The Babadook

IMG_1797.JPG

Director: Jennifer Kent.
Screenplay: Jennifer Kent.
Starring: Essie Davis, Noah Wiseman, Daniel Henshall, Tim Purcell, Barbara West, Hayley McElhinney, Tiffany Lyndall-Knight, Tiffany Adamek, Adam Morgan.

“If it’s in a word or it’s in a book, you can’t get rid of the Babadook”

By now, most people will be aware of the Kickstarter project where people raise funds to get their projects of the ground. There have already been some notable films that have reached their goal in Rob Thomas’ Veronica Mars movie and Jeremy Saulnier’s marvellous Blue Ruin. Well, director Jennifer Kent has managed to do it again by raising $30,000 to add to her modest budget and make a feature length film of her 2005 short Monster. Most of these funds were channeled towards the art department and with the evidence onscreen, it’s money well spent.

IMG_1817-0.JPG

Single, widowed mother Amelia (Essie Davis) tries her best to manage her imaginative six year-old son Samuel (Noah Wiseman), who has a strong belief in monsters. One evening, he produces a strange children’s book called Mr. Babadook for a bedtime story. Reluctantly, Amelia reads it but it only adds to Samuel’s nightmares and his increasingly difficult behaviour. It’s not before long, however, that fear strikes and Amelia begins to share her son’s fantasy that a monster called the Bababook lurks throughout their home with no intention of leaving.

IMG_1821-0.JPG

Paedophobia is a recurring theme amongst many horror movies and has been the driving theme for such films as Richard Donner’s The Omen, William Friedkin’s The Exorcist and even Lynne Ramsay’s contemporary horror/drama We Need To Talk About Kevin. It also goes without saying that the old haunted house routine has been tried and tested for generations and it’s these popular genre traits that Jennifer Kent taps into with her directorial debut. Employing a spooky tale (originating from a children’s bedtime story) with the huge responsibility and fear of parenting is a psychological device that’s entirely relatable and, for the most part, Kent is onto a winner with her concept. She captures the fear and disconnect between a struggling parent and an imaginative, problem child to great effect while still having time to utilise the genre clichรฉs of creaky doors, perceptive family pets and looming presences in the shadowy corners of the household. Kent’s vision is very effective and she’s aided precisely by cinematographer Radek Ladczuk who does a marvellous job in achieving a monochromatic palette that depicts the house as cold and empty by using washed-out colours. The two central performances by Essie Davis and young Noah Wiseman are also equally committed and deserve mention for managing to convincingly portray their afflicted characters throughout the films entirety.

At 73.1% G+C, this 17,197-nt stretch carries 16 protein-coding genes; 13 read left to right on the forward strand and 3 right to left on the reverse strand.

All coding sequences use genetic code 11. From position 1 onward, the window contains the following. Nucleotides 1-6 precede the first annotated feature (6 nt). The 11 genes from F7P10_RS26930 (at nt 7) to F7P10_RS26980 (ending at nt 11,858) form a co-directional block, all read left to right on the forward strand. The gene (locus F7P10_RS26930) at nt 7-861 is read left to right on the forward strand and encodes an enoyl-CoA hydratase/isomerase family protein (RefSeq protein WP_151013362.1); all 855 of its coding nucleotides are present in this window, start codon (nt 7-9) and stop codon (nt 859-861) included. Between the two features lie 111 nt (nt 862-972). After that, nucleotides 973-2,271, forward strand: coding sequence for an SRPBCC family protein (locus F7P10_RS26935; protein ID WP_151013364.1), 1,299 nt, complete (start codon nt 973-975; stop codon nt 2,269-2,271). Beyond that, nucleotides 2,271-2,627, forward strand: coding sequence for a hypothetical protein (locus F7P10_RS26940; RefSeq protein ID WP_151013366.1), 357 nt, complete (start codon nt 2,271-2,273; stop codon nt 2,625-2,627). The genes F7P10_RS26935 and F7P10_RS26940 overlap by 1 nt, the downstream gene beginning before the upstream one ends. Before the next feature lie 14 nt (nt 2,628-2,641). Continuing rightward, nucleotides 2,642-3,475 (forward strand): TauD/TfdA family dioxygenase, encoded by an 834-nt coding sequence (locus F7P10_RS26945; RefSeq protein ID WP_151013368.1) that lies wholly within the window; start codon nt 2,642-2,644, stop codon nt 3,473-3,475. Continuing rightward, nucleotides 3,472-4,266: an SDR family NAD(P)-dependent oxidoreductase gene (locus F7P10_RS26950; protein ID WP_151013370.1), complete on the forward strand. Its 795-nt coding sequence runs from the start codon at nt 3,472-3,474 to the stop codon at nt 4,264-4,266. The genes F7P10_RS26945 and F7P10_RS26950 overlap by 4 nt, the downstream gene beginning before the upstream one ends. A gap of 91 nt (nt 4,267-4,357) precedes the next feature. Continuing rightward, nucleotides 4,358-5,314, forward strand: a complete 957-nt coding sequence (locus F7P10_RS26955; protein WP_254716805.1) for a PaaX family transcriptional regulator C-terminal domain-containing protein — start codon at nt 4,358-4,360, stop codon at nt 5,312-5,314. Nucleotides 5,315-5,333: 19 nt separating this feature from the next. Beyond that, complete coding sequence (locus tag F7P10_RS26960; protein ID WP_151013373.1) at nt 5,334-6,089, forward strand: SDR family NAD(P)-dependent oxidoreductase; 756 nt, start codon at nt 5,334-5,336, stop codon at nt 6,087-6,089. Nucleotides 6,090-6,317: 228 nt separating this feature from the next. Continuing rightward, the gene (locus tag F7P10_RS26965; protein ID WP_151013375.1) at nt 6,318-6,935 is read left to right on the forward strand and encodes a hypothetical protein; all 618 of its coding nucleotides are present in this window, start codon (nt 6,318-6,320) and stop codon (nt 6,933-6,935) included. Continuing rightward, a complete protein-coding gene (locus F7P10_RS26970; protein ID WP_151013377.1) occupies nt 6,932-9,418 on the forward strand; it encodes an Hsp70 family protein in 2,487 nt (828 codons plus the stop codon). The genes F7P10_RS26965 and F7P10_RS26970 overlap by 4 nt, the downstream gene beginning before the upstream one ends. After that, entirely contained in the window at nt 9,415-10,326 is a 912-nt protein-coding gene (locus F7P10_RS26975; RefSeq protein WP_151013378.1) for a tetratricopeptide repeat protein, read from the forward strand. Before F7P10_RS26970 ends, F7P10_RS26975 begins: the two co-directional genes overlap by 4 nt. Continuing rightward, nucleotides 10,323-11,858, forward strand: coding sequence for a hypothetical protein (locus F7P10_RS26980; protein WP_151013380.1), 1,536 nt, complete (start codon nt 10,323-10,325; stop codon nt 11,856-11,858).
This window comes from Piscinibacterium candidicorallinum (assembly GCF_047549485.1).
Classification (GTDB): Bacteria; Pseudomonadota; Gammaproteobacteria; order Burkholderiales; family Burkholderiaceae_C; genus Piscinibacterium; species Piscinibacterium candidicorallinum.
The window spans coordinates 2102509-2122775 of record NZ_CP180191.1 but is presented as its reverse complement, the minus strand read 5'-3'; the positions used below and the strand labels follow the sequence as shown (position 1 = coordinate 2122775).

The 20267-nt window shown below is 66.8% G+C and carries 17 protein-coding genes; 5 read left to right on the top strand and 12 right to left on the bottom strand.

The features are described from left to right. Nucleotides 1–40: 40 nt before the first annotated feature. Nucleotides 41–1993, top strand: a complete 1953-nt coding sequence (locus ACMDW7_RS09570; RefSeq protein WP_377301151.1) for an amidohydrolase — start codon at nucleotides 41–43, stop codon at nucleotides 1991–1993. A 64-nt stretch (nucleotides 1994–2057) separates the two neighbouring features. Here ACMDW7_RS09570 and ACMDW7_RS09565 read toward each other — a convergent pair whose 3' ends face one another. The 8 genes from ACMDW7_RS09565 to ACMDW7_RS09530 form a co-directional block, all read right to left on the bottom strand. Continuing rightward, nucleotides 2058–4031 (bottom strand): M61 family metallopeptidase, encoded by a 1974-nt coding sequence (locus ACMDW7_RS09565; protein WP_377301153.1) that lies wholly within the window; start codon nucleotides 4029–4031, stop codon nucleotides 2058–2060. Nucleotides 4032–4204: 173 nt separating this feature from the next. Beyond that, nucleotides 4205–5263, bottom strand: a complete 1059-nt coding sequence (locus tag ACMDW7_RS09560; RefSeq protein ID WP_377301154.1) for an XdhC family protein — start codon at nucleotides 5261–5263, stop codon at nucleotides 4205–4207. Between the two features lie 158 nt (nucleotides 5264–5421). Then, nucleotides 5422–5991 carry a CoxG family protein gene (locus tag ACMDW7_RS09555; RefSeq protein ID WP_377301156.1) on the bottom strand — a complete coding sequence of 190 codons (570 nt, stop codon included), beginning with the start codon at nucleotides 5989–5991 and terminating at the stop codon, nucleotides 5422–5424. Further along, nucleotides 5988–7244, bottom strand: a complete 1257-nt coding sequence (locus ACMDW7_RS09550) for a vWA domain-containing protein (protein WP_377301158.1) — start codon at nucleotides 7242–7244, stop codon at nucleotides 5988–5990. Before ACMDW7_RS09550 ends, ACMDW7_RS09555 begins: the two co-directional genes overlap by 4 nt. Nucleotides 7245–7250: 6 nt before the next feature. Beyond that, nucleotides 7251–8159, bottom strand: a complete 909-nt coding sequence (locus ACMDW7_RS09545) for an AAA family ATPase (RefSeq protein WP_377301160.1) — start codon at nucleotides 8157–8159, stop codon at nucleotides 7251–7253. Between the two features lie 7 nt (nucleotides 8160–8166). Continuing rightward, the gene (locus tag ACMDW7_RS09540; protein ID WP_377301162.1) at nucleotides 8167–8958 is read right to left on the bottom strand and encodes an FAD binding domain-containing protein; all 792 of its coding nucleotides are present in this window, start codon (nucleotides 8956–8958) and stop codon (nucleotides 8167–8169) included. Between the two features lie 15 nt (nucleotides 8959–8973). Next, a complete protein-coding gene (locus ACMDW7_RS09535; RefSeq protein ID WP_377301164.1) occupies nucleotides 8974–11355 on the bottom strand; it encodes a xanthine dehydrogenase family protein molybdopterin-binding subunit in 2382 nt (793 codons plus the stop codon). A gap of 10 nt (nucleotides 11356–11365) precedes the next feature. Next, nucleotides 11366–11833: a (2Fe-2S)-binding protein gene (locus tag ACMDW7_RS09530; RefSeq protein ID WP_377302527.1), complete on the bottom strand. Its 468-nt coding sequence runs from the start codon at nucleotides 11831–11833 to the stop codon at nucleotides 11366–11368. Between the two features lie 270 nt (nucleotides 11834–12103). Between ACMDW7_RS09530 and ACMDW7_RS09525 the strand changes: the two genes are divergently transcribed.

IMG_1819-0.JPG

Without a doubt, it’s impressively handled. However, (and I find myself saying this often with modern horror) it fails to maintain it’s momentum. As we get closer to the revelation of The Babadook, we get further away from anything that resembles coherence or a convincing resolution. Maybe I missed the point but I was hugely disappointed in the direction the story took and I didn’t make complete sense of it. As is often the case with shorts that are fleshed out into a feature film, they have a tendency to run out of steam and I got the impression that Kent had a similar problem here. She struggled to deliver a satisfactory ending, leaving me frustrated (yet again) with a horror that had a lot of potential but, alas, suffered the same fate as so many others.

IMG_1820-0.JPG

Despite it’s lacklustre denouement, there’s no denying that this is a very accomplished debut from Jennifer Kent. Her knowledge of the genre is apparent and her ability to stage it well goes without question. I hoped for a little more towards the end but I’d imagine less critical fans of horror than myself will be far more satisfied.

IMG_0948.JPG

Mark Walker

Trivia: Director Jennifer Kent is a descendant of Australian silent film producers E.J. and Dan Carroll. The Carroll brothers produced a number of feature films in the 1920s including ‘On Our Selection’ and ‘The Blue Mountains Mystery’ with Raymond Longford and Lottie Lyell.

Advertisements

53 Responses to “The Babadook”

  1. Great post, Muckers. I think I liked it a little more than you – mostly because that bastard kid freaked me out so much.

    Boat Drinks!

    Like

  2. Always enjoy reading your reviews, Mark. I’m always happy to see females taking the directorial lead and Kent seems to have done a good job, but when you have a script that’s wimpy….